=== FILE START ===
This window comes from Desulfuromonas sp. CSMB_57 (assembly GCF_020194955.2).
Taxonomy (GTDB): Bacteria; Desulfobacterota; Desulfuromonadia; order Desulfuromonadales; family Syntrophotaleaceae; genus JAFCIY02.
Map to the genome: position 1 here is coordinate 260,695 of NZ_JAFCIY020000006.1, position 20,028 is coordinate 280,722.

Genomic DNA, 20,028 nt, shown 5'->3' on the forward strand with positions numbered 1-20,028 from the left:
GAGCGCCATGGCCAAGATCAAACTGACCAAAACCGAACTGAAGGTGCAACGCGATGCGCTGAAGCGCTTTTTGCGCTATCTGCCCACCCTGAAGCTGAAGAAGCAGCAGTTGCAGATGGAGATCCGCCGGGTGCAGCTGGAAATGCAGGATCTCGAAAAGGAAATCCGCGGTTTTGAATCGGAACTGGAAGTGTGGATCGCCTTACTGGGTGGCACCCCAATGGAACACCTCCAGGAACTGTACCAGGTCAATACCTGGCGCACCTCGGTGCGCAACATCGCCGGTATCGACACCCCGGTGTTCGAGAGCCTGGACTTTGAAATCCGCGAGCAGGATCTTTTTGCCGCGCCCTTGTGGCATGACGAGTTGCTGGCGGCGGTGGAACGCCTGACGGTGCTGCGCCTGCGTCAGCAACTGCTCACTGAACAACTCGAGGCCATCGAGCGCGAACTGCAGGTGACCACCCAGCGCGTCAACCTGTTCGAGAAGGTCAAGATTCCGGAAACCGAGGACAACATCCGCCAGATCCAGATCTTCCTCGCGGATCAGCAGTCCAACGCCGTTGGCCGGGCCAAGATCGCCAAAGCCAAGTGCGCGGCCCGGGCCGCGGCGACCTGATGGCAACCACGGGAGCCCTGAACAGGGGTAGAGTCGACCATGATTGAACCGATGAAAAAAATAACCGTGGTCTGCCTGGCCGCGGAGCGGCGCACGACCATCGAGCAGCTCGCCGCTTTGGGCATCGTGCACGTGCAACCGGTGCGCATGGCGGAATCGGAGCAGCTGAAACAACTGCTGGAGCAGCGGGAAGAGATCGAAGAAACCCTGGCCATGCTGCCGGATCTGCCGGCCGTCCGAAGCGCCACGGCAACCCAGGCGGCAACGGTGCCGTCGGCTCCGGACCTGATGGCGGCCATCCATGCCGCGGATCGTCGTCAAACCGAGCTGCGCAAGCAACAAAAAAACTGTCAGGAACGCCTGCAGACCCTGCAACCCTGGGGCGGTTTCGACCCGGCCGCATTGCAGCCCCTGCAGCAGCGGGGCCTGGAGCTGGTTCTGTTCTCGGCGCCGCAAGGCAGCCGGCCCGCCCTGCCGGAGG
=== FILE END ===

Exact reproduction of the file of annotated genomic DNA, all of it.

This window comes from Desulfuromonas sp. CSMB_57 (assembly GCF_020194955.2).
Taxonomy (GTDB): Bacteria; Desulfobacterota; Desulfuromonadia; order Desulfuromonadales; family Syntrophotaleaceae; genus JAFCIY02.
Map to the genome: position 1 here is coordinate 260,695 of NZ_JAFCIY020000006.1, position 20,028 is coordinate 280,722.

Genomic DNA, 20,028 nt, shown 5'->3' on the forward strand with positions numbered 1-20,028 from the left:
GAGCGCCATGGCCAAGATCAAACTGACCAAAACCGAACTGAAGGTGCAACGCGATGCGCTGAAGCGCTTTTTGCGCTATCTGCCCACCCTGAAGCTGAAGAAGCAGCAGTTGCAGATGGAGATCCGCCGGGTGCAGCTGGAAATGCAGGATCTCGAAAAGGAAATCCGCGGTTTTGAATCGGAACTGGAAGTGTGGATCGCCTTACTGGGTGGCACCCCAATGGAACACCTCCAGGAACTGTACCAGGTCAATACCTGGCGCACCTCGGTGCGCAACATCGCCGGTATCGACACCCCGGTGTTCGAGAGCCTGGACTTTGAAATCCGCGAGCAGGATCTTTTTGCCGCGCCCTTGTGGCATGACGAGTTGCTGGCGGCGGTGGAACGCCTGACGGTGCTGCGCCTGCGTCAGCAACTGCTCACTGAACAACTCGAGGCCATCGAGCGCGAACTGCAGGTGACCACCCAGCGCGTCAACCTGTTCGAGAAGGTCAAGATTCCGGAAACCGAGGACAACATCCGCCAGATCCAGATCTTCCTCGCGGATCAGCAGTCCAACGCCGTTGGCCGGGCCAAGATCGCCAAAGCCAAGTGCGCGGCCCGGGCCGCGGCGACCTGATGGCAACCACGGGAGCCCTGAACAGGGGTAGAGTCGACCATGATTGAACCGATGAAAAAAATAACCGTGGTCTGCCTGGCCGCGGAGCGGCGCACGACCATCGAGCAGCTCGCCGCTTTGGGCATCGTGCACGTGCAACCGGTGCGCATGGCGGAATCGGAGCAGCTGAAACAACTGCTGGAGCAGCGGGAAGAGATCGAAGAAACCCTGGCCATGCTGCCGGATCTGCCGGCCGTCCGAAGCGCCACGGCAACCCAGGCGGCAACGGTGCCGTCGGCTCCGGACCTGATGGCGGCCATCCATGCCGCGGATCGTCGTCAAACCGAGCTGCGCAAGCAACAAAAAAACTGTCAGGAACGCCTGCAGACCCTGCAACCCTGGGGCGGTTTCGACCCGGCCGCATTGCAGCCCCTGCAGCAGCGGGGCCTGGAGCTGGTTCTGTTCTCGGCGCCGCAAGGCAGCCGGCCCGCCCTGCCGGAGG